Are there such things as heroes? Are they hidden in the world and do they really need silly costumes to be classified as one? Well, my father, an average guy on the outside, is my hero.
Throughout my childhood, my dad was one of my best friends. He wasn’t the “go-to-work-twenty-four-seven” type. He would go to his office to write his novel, or go swimming. Regardless, he was always there for me.
My dad and I would often sing at the top of our lungs-singing songs he made up about me. The songs never really changed because the only word he can rhyme with Sidney is kidney.
“Sidney, baby, I need you, Kidney, baby.”
“Oh Sidney kidney…”
But last year, things started to change.
“Guys, I have decided I am going to run for Congress,” said my dad.
“You’re going to work for Obama?! Can we go to the White House in Washington, D.C?” asked my little brother. I was speechless, however, and the thought of my dad actually working boggled my mind. It wasn’t that I wasn’t happy. But the only thing I could think about was that things would change. And things did change.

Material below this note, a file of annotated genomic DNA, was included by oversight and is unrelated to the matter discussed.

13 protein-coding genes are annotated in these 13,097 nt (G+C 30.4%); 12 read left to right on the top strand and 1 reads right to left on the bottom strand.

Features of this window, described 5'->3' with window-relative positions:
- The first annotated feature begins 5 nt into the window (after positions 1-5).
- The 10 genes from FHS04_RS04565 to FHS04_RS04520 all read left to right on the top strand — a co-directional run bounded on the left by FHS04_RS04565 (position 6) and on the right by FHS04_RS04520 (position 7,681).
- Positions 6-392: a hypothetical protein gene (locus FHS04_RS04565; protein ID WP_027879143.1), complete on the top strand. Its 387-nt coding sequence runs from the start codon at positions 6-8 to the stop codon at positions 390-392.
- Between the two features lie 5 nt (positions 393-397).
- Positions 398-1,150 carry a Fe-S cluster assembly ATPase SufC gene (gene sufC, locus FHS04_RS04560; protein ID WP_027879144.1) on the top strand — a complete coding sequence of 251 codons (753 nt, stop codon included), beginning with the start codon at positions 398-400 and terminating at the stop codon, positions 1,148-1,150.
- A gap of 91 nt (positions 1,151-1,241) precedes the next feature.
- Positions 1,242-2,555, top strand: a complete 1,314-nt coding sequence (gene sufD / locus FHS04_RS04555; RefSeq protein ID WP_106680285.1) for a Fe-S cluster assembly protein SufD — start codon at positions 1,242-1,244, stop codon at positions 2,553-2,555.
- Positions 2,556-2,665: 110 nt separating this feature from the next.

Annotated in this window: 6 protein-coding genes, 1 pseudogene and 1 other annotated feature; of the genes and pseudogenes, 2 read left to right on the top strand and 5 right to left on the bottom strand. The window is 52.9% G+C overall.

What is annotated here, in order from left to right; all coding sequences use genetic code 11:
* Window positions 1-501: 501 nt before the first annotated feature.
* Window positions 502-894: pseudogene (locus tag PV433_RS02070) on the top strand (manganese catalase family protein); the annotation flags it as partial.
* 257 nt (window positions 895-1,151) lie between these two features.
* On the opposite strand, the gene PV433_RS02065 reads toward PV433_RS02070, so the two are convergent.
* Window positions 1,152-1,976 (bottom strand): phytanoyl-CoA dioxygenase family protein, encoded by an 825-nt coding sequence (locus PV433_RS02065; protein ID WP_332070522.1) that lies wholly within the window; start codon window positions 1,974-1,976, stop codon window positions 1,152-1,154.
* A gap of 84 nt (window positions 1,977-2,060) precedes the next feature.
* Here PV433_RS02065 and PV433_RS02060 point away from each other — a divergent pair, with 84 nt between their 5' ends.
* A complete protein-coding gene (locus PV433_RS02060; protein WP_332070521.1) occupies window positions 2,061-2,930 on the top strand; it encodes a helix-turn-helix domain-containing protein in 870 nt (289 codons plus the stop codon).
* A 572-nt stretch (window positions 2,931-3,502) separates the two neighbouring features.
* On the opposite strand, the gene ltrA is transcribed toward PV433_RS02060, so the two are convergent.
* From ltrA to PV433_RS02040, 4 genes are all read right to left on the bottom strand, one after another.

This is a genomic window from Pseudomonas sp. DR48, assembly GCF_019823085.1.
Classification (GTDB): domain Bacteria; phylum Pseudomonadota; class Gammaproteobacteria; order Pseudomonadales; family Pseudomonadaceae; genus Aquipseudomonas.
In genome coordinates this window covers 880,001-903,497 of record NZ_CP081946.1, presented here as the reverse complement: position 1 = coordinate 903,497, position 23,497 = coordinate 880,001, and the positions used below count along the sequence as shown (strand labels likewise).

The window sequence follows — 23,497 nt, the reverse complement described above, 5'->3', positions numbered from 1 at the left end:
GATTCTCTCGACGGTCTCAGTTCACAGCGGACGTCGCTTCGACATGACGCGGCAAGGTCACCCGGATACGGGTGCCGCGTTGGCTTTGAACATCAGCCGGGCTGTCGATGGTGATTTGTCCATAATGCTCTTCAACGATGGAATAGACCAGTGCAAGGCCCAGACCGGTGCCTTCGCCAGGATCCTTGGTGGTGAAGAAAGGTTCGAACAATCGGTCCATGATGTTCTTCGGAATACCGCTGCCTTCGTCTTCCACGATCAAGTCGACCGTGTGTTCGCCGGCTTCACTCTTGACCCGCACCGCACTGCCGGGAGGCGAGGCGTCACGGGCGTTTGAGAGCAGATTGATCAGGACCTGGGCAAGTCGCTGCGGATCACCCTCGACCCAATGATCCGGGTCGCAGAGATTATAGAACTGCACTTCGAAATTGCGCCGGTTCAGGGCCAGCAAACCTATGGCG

The only Democrat running in Arizona’s 3rd Congressional district, which includes parts of Phoenix, Paradise Valley, and Scottsdale, my dad ran against eleven Republicans until the primary took place. We then found out he would be running against Ben Quayle, former Vice President Dan Quayle’s son. The race became harder as summer came. The old lazy summer days might have been spent going to the country club together for lunch and a swim, but now it was days of endless campaigning. I would rarely see my dad in the day, but every time I thought about him, I knew he was doing this because it is something he loved, and the thought made me smile.
Tuesday, November 2, was the last day to vote for Jon Hulburd. Being at boarding school, I had to stay up extra late in order to hear the results. I kept thinking about my dad, how proud I was, and what it would be like if he won.
I became so excited I couldn’t sleep, until I got a text message from my mom saying, “Tell Dad you love him. Quayle won.” Like so many other Democrats that night, my dad came out on the losing end.
I couldn’t look at another message without crying. Although he lost, I realized it wasn’t about the win or the loss. It was about how hard he fought in this race.
In the end, the heroes or good guys may not always win, but they sure are the ones who try their hardest. By the way, he is already talking about a new seat opening up in two years out in Arizona. Who knows, he might just try again.